In this off-cycle year, few changes in education leadership were expected ahead of the Nov. 2 vote. However, results in the handful of states that held elections may shed light on what we can expect looking ahead to the significant number of state elections that will be held in 2022. Our 2021 elections infographic provides a breakdown of the results, as well as a preview of what we’ll see next year.
Two states held gubernatorial races this year — Virginia and New Jersey.
In Virginia, incumbent Gov. Ralph Northam (D) could not run for reelection. Education was one of the focal points of the campaign and ultimately, Glenn Youngkin (R) defeated former Gov. Terry McAuliffe (D) in the general election.
In New Jersey, incumbent Gov. Phil Murphy (D) faced challenger Jack Ciattarelli (R) and was ahead in the polls going into Tuesday’s election. Gov. Murphy secured a second term as New Jersey’s top state leader.
These results change the partisan split of the nation’s governors to 28 Republican and 23 Democrat, including the District of Columbia’s mayor.
State Education Chiefs
As covered in our preelection blog post, Wisconsin was the only state to hold an election for a state education chief. With the nonpartisan general election back in April, Jill Underly became Wisconsin’s newest state superintendent of public instruction.
Newly elected Gov. Glenn Youngkin in Virginia will have the authority to appoint a new state superintendent of public instruction. Angelica Allen-McMillan is the current acting commissioner of education under newly reelected Gov. Murphy (NJ). She is awaiting consent of the state senate.
State Board of Education
Louisiana was the only state to hold a state board of education election earlier this year and chose new member Michael Melerine (R) to serve in the position. State board of education members are appointed by the governor in Virginia, so there is an opportunity for leadership changes at the state board level as well. In addition, Washington held elections for their state board of education via electors, resulting in one new member and one incumbent member.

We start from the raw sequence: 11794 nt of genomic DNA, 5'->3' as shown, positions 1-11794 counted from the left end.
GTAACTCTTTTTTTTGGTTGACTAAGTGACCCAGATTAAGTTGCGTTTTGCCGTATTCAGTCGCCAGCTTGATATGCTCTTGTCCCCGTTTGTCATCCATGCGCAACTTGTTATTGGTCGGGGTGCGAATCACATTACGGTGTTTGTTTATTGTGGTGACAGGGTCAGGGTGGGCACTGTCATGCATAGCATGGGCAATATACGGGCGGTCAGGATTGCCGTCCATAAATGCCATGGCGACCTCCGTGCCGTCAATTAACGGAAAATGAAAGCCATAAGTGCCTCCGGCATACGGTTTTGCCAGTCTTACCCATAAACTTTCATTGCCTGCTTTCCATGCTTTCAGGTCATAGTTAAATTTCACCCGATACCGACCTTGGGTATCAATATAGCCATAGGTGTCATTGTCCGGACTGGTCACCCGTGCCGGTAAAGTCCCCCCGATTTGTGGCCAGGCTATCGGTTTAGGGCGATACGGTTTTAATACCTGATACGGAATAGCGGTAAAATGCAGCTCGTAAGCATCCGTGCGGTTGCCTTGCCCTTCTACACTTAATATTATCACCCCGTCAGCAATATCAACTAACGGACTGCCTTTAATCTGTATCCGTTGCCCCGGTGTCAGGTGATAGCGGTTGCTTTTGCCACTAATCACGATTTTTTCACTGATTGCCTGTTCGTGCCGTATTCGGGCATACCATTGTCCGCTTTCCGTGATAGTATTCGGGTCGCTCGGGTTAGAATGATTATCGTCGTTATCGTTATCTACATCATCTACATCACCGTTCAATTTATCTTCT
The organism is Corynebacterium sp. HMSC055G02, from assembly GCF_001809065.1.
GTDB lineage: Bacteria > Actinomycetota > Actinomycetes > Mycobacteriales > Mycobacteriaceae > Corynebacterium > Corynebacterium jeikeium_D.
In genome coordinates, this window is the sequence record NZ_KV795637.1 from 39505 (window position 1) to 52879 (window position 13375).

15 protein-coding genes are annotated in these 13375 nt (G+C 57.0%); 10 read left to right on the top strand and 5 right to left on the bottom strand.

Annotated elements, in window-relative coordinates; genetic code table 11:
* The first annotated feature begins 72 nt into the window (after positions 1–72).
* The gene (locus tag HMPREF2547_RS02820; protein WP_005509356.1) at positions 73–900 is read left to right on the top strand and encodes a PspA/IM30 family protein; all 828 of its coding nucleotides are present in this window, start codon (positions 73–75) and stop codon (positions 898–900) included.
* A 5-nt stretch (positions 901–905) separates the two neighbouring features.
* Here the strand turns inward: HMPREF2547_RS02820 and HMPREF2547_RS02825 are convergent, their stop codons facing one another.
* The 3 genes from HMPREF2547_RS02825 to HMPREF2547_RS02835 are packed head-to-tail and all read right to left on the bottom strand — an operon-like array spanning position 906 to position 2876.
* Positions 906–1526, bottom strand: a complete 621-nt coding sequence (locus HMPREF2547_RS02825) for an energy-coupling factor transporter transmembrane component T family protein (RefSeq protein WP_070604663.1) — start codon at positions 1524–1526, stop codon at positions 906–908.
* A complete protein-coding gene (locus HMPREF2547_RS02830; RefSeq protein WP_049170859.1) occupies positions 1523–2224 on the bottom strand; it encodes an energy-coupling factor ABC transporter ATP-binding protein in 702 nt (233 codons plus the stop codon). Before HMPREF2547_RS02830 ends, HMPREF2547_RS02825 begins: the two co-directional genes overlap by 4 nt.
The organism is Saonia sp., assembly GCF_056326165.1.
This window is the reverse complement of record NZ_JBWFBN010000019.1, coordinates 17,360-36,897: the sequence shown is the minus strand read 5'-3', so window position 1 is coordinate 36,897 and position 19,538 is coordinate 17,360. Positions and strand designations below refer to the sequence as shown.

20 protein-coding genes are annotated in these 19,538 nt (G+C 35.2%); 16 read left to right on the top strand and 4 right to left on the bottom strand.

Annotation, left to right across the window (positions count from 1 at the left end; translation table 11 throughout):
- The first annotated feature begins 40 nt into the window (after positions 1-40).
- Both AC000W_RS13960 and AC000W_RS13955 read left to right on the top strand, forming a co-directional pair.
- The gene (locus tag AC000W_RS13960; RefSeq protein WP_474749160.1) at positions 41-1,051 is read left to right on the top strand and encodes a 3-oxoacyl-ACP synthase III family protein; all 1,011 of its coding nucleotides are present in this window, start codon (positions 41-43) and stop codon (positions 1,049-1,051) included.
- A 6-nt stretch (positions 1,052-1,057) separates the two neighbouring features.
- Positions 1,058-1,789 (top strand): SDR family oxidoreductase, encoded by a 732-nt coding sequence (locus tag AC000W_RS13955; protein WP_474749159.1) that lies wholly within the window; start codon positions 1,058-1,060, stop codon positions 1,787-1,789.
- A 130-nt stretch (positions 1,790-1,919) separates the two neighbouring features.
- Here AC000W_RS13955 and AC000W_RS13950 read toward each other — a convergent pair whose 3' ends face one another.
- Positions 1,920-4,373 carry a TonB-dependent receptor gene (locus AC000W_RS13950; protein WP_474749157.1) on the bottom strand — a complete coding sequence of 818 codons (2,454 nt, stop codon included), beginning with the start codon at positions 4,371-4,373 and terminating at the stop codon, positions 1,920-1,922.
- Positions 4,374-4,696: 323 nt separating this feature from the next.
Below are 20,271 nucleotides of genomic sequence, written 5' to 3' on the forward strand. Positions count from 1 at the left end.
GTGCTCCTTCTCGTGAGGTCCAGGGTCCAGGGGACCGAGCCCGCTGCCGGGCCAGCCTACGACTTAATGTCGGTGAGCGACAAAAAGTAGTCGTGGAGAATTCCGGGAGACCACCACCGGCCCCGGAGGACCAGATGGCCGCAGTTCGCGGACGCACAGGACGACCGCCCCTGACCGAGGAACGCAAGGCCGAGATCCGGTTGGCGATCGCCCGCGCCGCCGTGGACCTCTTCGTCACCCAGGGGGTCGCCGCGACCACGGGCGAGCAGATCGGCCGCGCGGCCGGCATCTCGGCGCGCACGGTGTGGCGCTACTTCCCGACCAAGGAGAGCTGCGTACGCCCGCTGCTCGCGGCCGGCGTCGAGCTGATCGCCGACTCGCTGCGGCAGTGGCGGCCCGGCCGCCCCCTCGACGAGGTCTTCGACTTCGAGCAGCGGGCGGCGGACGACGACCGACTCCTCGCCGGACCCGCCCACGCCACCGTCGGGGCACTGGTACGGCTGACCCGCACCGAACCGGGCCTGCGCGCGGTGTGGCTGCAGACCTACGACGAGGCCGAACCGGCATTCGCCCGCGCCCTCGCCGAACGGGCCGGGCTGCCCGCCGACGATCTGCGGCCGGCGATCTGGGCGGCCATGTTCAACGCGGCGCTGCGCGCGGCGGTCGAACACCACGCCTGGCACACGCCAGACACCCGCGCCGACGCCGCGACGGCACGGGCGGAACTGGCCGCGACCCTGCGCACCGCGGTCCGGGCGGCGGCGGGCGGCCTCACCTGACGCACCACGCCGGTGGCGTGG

This year, three of the 99 legislative chambers held elections for seats in two states — the New Jersey House of Representatives and State Senate, along with the Virginia House of Delegates. Republicans gained seats in all three chambers. In fact, Republicans gained enough seats in the Virginia House of Delegates to take back the majority. Virginia will now join Minnesota as the only states to have split party control of the legislature.
In addition to leadership changes, Education Commission of the States identified three states with education-related measures on the 2021 ballot, with two measures failing.
- Colorado Initiative 25, on the ballot as Proposition 119, would have increased marijuana retail sales tax to partially fund the creation of an out-of-school education program for children ages 5 to 17 years old and to fund an independent state agency to govern the program.
- New Jersey Public Question 1 would have changed state law to permit wagering, through casinos and current or former horse racetracks, on all college sports or athletic events.
Washington enacted S.B. 5096 in 2021 to increase taxes on capital gains to fund education and child care programs. Advisory Vote Number 37, which has no binding authority and serves in an advisory capacity only, shows public support for repealing the capital gains tax increase.
Looking Ahead to 2022
Similar to the 2018 elections, 2022 is guaranteed to bring numerous changes to the education leadership landscape — including 36 gubernatorial races. Unlike 2018, there are more incumbent governors that will be running for re-election next year, with at least 26 already stating their intent to seek another term.
We’ll also see elections for other major players in education policy — with seven state education chiefs and seats on the state board of education in eight states plus the District of Columbia on the ballot. Last, but not least, 46 states plus the District of Columbia will hold legislative races, which will most certainly result in changes to state education committee chair seats and membership. As always, our team will keep you up to date as those races get underway, and we look forward to seeing you next year!